GARDENS IN LANZAROTE - Botanical Gardens and Green Spaces
Gardens In Lanzarote To Visit
Searching for gardens to visit in Lanzarote? There is only one designated botanical garden in Lanzarote for tourists to explore. But for those in the know there are lots of other green spaces and places of botanical interest too…..
The Canaries - Spain's Nursery Garden
The Canary Islands boast a rich botanical history. During the expansion of the Spanish Empire in the 16th and 17th centuries this archipelago located just off the coast of Africa became a key trading post. With Spanish galleons transporting a rich variety of new plants and food stuffs from across the New World to the mainland via the Canaries – as well as via longer established trade routes to the east.
Mild year-round temperatures made the Canaries the ideal spot to acclimatise these new plant species before their introduction into mainland Spain. So in 1788 King Carlos III drew up a Royal Decree ordaining the opening of a brand new botanical garden in Puerto del la Cruz, Tenerife – the Jardin de Aclimatacion de Orotava. Which is now one of the oldest and best-known botanical gardens in the world.
Lanzarote - Challenging Climate and Conditions
Lanzarote lies at the eastern end of the Canary Islands chain, closer to the African continent and the western Sahara and is a much more arid island than Tenerife. Annual rainfall figures are far lower – just 150 mm per year.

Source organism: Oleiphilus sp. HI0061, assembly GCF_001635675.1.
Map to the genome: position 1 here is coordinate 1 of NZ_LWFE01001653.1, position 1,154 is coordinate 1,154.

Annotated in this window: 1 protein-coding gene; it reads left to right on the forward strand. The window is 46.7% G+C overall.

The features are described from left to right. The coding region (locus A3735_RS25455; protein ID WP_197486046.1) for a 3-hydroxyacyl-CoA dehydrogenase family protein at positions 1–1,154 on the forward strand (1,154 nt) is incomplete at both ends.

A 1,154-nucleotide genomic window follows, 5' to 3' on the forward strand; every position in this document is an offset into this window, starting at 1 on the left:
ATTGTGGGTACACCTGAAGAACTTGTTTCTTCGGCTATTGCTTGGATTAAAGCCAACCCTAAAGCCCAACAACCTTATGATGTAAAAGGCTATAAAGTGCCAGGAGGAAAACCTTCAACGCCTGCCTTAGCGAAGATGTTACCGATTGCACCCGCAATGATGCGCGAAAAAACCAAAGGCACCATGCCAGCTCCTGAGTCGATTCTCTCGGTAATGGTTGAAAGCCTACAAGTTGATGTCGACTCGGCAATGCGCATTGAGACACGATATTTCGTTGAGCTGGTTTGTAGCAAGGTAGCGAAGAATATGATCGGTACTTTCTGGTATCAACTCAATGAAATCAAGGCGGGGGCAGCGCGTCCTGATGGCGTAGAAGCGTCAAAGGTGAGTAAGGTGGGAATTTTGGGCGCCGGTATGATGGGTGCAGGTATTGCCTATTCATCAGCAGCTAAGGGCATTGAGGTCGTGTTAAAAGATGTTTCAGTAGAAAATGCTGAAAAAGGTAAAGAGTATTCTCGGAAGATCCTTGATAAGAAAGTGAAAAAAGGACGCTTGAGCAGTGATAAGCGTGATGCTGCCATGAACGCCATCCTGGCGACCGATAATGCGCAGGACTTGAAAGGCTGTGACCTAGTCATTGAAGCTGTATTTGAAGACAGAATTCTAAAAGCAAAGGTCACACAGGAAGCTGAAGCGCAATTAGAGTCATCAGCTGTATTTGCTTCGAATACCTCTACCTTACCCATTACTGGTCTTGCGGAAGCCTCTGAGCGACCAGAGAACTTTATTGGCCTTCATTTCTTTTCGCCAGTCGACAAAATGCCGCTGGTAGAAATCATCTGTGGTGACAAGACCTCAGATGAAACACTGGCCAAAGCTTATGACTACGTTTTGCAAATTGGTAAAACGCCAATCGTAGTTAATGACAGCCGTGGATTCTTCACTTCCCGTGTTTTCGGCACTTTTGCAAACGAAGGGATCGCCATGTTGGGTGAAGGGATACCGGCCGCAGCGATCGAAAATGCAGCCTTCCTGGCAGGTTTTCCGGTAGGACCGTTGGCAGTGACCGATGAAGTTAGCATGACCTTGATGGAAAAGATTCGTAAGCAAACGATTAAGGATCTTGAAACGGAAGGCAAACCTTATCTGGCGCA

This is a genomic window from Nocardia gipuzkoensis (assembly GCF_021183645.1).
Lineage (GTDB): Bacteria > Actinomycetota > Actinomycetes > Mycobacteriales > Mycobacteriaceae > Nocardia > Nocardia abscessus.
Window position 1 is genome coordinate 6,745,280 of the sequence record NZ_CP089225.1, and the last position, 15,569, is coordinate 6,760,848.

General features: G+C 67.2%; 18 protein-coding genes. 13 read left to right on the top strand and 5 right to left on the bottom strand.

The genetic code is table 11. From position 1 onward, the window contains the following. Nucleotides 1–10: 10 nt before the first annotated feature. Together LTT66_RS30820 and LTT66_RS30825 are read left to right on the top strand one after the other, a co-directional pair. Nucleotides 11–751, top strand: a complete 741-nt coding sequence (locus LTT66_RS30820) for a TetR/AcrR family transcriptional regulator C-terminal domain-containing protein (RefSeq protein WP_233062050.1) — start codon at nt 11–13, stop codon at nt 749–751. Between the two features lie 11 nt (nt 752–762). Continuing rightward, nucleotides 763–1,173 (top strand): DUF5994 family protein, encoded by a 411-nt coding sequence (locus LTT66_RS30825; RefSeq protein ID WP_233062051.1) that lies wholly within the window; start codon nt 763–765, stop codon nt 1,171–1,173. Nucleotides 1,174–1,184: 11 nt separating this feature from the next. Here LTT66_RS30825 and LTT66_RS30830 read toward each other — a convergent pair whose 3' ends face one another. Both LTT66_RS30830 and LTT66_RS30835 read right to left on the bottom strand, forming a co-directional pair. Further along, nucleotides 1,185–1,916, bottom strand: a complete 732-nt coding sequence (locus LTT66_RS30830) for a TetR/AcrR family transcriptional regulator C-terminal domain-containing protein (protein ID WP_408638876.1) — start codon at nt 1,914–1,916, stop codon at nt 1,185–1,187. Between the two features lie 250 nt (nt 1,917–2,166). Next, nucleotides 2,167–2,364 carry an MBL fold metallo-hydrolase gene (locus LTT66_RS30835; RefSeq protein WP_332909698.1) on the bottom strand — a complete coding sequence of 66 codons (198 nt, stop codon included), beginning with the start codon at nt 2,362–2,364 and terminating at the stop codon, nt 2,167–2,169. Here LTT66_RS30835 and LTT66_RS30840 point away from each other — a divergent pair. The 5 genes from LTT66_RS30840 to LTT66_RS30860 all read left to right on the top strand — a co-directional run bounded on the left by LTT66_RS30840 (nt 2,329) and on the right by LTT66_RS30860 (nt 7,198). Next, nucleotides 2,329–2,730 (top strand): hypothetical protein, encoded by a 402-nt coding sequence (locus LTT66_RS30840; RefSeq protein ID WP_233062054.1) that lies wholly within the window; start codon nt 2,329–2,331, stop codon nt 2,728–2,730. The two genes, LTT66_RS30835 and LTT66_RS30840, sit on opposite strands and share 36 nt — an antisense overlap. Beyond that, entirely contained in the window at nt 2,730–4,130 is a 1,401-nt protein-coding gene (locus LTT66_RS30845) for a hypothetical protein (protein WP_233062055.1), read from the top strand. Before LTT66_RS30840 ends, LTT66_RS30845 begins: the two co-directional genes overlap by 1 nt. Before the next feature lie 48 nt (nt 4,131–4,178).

There are few tall mountains prompting precipitation or deep valleys offering plants a protected spot out of the wind – as is the case on other islands such as Tenerife, Gran Canaria and La Gomera.
The Trade Winds, which once powered Spain’s galleons towards the New World, sweep across Lanzarote from April through until August. Creating challenging conditions for any plant seeking to eek out an existence in some of the island’s more exposed areas, where little can thrive. Whilst volcanic eruptions as recently as the 1820’s covered around one quarter of the island in a thick crust of lava.
However despite these various challenges gardens still thrive here as locals adapt by creating micro climates and green spaces in more sheltered, protected spots and by sympathetically selecting plants suitable to the conditions and environment.
Botanical Gardens in Lanzarote
The Cactus Garden, Guatiza
The Cactus Garden is the only officially designated botanical gardens to visit in Lanzarote. Cacti and succulents are combined to create a truly surreal garden-scape, set against the backdrop of a brick red former quarry. And it's located just a short stroll away from Finca Botanico.
View our full Visitor Guide To The Cactus Garden
Other Gardens in Lanzarote To Explore
The former home of Omar Sharif took the theme of the Arabic folk tale 1001 Nights, on the suggestion of the local artist and architect Cesar Manrique. And there are plenty of Moorish influences in evidence throughout the gardens here, which enjoy a protected spot tucked into the side of a hill in a former quarry.
This sheltered site provides the perfect environment for a wide variety of mature palms – such as the indigenous phoenix canariensis, coco plumosa and morrocan date. As well as the enormous paddle like leaves of giant strelitzia nicolai. Along with an abundance of other exotica, encompassing cacti, agaves, bougainvillea and much more beside – all set against whitewashed walls and volcanic stone, separated into numerous smaller outdoor rooms and spaces.
By day this space operates as both a house museum and upscale (and arguably overpriced) restaurant. So up until 6pm you have to pay an entrance fee in order to enjoy the gardens. But after 6pm the cool little Cueva Bar opens up – allowing anyone to roam the gardens, drink in hand too!
Visit the LagOmar website for more information
Jameos del Agua